Feeding established a new pattern – every morning, regardless of weather, turkeys would impatiently tweet and twitter until I opened my window to scatter seed. I had one male I called the king because he was so much bigger than the others. He had a habit of stretching out his long neck to stare in at me with one piercing marbled eye, especially if he wanted more food! This behavior reminded me that all turkeys had excellent vision and that staring has consequences (see sheldrake.org). I also loved watching those powerful clawed feet create trails down to the open brook; the turkeys continue to use the same snowy paths even though it’s the end of March. With feet so strong it is not surprising that turkeys can run 25 hours an hour. Even more astonishing is the fact that these birds can attain 55 miles an hour in flight.
The literature states that turkeys split up into male and female groups during the winter season. These turkeys did not. During the fall, winter and throughout March males and females continue to arrive either as one or two mixed groups, and all are roosting either around the house or down by the brook. Turkey hieroglyphics kept my snow – shoveled paths neatly packed down all winter!
One day this week two displaying males arrived separately each followed by hens. But this behavior is not the rule; it remains the exception. Some males have been displaying on almost a daily basis for weeks, at first apparently for each other!
The king is presently displaying with two other males that are almost as big as he is. On this last day of March gobbling began at 5:15 AM while it was pitch black with turkeys arriving for food before First Light. As soon as the males finished eating, they began displaying while the hens continued to peck at seed ignoring the show. Although the groups remain mixed the hens show no interest, even when pursued by three kings whose displays are beyond spectacular! The biggest king has a very red wattle, but all three have blue heads and drooping snoods (a horn that sticks up or skin that droops). I have read that blue heads and red wattles are indications that males are ready for mating. My observations suggest that these characteristics begin to appear as the turkeys gather for the Turkey Dance that precedes actual pairing and mating, continuing thereafter.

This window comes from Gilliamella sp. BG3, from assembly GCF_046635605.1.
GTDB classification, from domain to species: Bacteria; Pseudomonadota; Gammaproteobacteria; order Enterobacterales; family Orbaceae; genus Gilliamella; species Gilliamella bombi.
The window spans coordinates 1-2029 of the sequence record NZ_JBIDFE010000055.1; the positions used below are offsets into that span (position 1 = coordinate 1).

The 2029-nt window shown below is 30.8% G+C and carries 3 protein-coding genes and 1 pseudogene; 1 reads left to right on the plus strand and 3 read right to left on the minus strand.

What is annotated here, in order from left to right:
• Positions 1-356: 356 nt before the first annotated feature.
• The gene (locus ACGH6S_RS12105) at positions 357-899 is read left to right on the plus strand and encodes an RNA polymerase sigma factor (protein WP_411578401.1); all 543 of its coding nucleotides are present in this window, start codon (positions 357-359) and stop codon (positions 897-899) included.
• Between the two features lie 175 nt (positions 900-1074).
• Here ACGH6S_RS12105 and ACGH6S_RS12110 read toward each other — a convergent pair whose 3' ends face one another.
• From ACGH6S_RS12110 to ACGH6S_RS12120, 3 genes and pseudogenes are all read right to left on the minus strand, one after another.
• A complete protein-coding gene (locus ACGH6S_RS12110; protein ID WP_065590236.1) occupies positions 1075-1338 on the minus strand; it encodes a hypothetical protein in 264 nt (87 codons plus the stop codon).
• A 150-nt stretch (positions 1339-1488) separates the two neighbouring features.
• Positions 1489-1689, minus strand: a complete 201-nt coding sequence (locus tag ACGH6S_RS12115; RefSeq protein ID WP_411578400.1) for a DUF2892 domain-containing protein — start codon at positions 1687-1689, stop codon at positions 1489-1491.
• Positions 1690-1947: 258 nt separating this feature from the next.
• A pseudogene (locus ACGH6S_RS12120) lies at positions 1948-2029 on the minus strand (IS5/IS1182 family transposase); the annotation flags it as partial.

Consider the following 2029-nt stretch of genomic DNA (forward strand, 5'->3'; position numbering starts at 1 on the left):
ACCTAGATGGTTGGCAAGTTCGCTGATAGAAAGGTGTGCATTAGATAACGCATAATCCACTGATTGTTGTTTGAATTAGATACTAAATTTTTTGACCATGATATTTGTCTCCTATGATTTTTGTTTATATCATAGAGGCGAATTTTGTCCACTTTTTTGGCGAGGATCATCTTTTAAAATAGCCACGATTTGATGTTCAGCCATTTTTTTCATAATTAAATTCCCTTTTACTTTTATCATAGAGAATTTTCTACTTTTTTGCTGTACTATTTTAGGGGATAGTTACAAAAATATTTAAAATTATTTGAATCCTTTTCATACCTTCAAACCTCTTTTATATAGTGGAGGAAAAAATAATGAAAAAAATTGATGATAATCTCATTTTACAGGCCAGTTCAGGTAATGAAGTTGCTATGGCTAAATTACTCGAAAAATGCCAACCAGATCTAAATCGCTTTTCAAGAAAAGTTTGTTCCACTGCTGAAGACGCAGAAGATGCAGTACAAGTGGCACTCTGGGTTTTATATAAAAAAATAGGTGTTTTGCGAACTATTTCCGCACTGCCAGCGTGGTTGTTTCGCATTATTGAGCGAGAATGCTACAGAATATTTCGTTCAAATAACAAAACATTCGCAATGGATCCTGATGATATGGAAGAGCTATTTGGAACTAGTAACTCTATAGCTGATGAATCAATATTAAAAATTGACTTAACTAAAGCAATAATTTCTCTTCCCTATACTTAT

Feeding behavior is shifting. The receding snow is sculpting mossy brown patches of bare ground on the sun – drenched hill. Birch and grass seeds are once again plentiful, and turkeys gather on warmer days to spend the afternoon scratching and foraging like they did last fall. Some days they don’t come for food until late afternoon or dusk. But each group that does come has an orator who clucks and twitters with annoyance if I am not immediately at the window. The turkeys are keeping irregular feeding hours around this house.
For seven months these birds have allowed me entrance into their world; They have extended the same courtesy/privilege to my little dogs. I am slowly learning complex turkey language. They are teaching me so much about their hierarchies, their willingness to tolerate and respect differences. There are no outsiders in the turkeys’ world barring a predator. Turkey behavior demonstrates the benefits of living in genuine community.